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La La Land Sweeps 74th Golden Globes; Plus Full List Of Winners

La La Land Sweeps 74th Golden Globes; Plus Full List Of Winners

Surprising no one, awards season darling La La Land took home the most Golden Globes, with seven, including Best Motion Picture Comedy, Best Director, Best Actress Comedy (Emma Stone), Best Actor Comedy (Ryan Gosling), Best Screenplay, Best Motion Picture Musical, and Original Score and Song for “City of Stars.” The movie is now positioned to take the Academy Awards by storm—that is unless the usual Globe backlash takes hold. Remember that the Globes also gave prizes to Avatar, The Social Network, Boyhood, and The Revenant—all four of them lost Best Picture. Perhaps the best part of the sweep was that Ryan Gosling gave what was arguably the most genuine and touching speech of the night. That is until the “Most Acclaimed Actress of our Time” showed up.

The other big headline of course was Meryl Streep’s political diatribe. Meryl Streep was honored with the Cecil B. DeMille award and gave one of her iconic speeches, simply because she made it unapologetically and unabashedly political and anti-Donald Trump. I did not see that coming, but it sure made jaws drop. If anyone has the chops and stature to get away with it, it was her. She could have easily made it about herself but she made it about the moment.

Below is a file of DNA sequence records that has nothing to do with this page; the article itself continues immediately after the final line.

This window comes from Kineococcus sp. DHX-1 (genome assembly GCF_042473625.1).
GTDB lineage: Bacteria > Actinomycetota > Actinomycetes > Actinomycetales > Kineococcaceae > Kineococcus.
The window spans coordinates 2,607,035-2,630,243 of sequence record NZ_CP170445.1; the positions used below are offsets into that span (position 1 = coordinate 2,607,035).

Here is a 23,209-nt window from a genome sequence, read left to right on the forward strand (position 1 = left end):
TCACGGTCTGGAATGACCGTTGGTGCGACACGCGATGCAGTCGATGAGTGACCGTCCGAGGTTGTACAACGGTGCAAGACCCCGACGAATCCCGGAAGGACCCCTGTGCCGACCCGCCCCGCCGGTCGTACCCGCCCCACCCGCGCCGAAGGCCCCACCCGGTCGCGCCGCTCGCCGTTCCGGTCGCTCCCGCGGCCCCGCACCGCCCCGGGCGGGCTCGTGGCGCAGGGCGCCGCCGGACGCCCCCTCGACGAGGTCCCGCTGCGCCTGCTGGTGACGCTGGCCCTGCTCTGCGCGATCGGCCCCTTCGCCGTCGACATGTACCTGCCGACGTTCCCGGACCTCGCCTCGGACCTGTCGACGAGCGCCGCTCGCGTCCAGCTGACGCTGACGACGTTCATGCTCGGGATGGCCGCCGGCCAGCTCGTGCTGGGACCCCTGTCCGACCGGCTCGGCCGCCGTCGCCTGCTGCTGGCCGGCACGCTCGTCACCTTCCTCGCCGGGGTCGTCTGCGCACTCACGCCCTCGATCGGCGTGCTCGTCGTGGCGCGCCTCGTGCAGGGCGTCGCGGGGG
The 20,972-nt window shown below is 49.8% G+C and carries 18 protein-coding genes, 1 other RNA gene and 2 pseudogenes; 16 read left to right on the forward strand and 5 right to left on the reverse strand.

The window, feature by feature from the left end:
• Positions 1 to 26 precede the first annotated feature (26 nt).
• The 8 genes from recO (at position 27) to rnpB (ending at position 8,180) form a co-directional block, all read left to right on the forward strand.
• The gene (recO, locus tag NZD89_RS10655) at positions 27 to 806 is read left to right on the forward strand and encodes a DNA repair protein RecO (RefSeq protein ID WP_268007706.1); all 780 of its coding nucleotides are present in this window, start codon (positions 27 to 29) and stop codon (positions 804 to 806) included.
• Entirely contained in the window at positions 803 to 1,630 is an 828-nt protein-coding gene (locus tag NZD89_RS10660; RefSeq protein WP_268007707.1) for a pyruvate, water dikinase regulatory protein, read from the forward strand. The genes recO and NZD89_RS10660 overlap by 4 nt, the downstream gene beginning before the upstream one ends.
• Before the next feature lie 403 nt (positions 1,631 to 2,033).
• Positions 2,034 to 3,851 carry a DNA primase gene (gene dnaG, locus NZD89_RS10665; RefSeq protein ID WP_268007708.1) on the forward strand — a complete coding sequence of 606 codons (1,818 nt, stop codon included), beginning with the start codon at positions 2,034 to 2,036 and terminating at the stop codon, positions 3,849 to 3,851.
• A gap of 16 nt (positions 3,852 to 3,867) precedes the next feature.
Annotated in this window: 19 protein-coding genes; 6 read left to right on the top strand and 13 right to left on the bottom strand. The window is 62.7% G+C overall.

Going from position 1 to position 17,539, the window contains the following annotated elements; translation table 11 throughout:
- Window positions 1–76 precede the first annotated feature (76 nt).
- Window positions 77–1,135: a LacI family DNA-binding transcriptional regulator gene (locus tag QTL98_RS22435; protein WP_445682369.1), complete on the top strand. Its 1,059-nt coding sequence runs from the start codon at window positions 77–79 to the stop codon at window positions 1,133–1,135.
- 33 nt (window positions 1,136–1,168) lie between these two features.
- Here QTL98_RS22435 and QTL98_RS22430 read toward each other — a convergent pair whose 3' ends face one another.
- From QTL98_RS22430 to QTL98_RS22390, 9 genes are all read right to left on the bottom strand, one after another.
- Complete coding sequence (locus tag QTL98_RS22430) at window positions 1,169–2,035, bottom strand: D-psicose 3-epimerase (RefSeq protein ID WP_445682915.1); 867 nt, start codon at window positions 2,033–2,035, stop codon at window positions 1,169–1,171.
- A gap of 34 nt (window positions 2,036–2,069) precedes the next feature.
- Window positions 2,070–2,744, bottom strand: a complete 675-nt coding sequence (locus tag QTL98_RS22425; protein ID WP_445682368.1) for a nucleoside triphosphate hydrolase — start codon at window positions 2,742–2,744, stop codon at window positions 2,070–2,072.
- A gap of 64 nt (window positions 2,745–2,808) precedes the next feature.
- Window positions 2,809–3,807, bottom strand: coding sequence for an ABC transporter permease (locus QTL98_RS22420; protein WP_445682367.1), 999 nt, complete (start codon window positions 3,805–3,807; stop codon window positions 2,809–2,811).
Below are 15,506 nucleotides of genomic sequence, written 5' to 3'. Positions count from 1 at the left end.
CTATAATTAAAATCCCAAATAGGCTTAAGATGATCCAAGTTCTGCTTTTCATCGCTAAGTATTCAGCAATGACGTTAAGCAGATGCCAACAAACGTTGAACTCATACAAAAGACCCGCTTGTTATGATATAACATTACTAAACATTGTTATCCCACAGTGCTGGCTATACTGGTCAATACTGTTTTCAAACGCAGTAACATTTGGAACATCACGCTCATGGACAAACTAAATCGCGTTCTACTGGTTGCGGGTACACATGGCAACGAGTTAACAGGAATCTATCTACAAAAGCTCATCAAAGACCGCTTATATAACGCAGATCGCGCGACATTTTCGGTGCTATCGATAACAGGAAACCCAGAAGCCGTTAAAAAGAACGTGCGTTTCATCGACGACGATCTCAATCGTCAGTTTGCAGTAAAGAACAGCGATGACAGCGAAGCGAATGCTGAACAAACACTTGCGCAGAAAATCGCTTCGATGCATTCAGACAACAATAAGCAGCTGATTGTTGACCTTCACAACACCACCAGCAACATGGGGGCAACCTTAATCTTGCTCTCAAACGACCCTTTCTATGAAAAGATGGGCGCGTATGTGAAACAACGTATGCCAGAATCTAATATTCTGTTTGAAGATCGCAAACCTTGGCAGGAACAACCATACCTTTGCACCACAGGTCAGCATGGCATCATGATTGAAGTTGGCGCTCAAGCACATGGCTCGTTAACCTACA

Elsewhere in movie land, Moonlight somewhat surprisingly won Best Motion Picture Drama. It’s perhaps now the only viable competition for La La Land, but a movie that small has little chances. Isabelle Huppert and Casey Affleck took the Best Acting Drama trophies—the former still is fighting for an Oscar nomination, with the latter a lock for a win.

The Globes started the evening by throwing the race for Best Supporting Actor into disarray by giving it to Aaron Taylor-Johnson from Nocturnal Animals. The star was not really expected to even land a nomination at the Academy Awards, but the winner of this award has not missed a nod in 40 years. So, all of a sudden, Moonlight’s Mahershala Ali has company in that race. Over in the supporting actress category, Viola Davis got her due for her powerful performance in Fences. The Oscar win should finally be within reach. Finally, in the somewhat confusing Animated category, Zootopia emerged as a favorite after winning the Globe, while France’s excellent but controversial Elle won for foreign language film, though it’s not eligible for the Oscars.

Over in TV land, the HFPA did what they usually do, which is to get ahead of new shows and celebrate upcoming talent. The hit Netflix show The Crown won two Globes, for Best TV Series Drama as well as Best Actress Drama for Claire Foy. For Best Television Series Comedy, they went with the sleeper hit F/X show Atlanta, also giving Donald Glover the Globe for Best Actor Comedy for his performance in that show. They feted Diana Ross’ daughter Tracee in the hilarious Blackish as Best Comedy Actress. Surprising no one, The People vs. OJ Simpson walked away with two trophies, for Best Television Limited Series as well as Best Actress in a Limited Series for Sarah Paulson’s portrayal of Marcia Clark.

Finally, Hugh Laurie raised some eyebrows with the first overtly political jokes (though not the only, see above) of the night, after he won for The Night Manager. Indeed, that miniseries netted three Globes, including wins for Tom Hiddleston and Olivia Coleman in the supporting categories.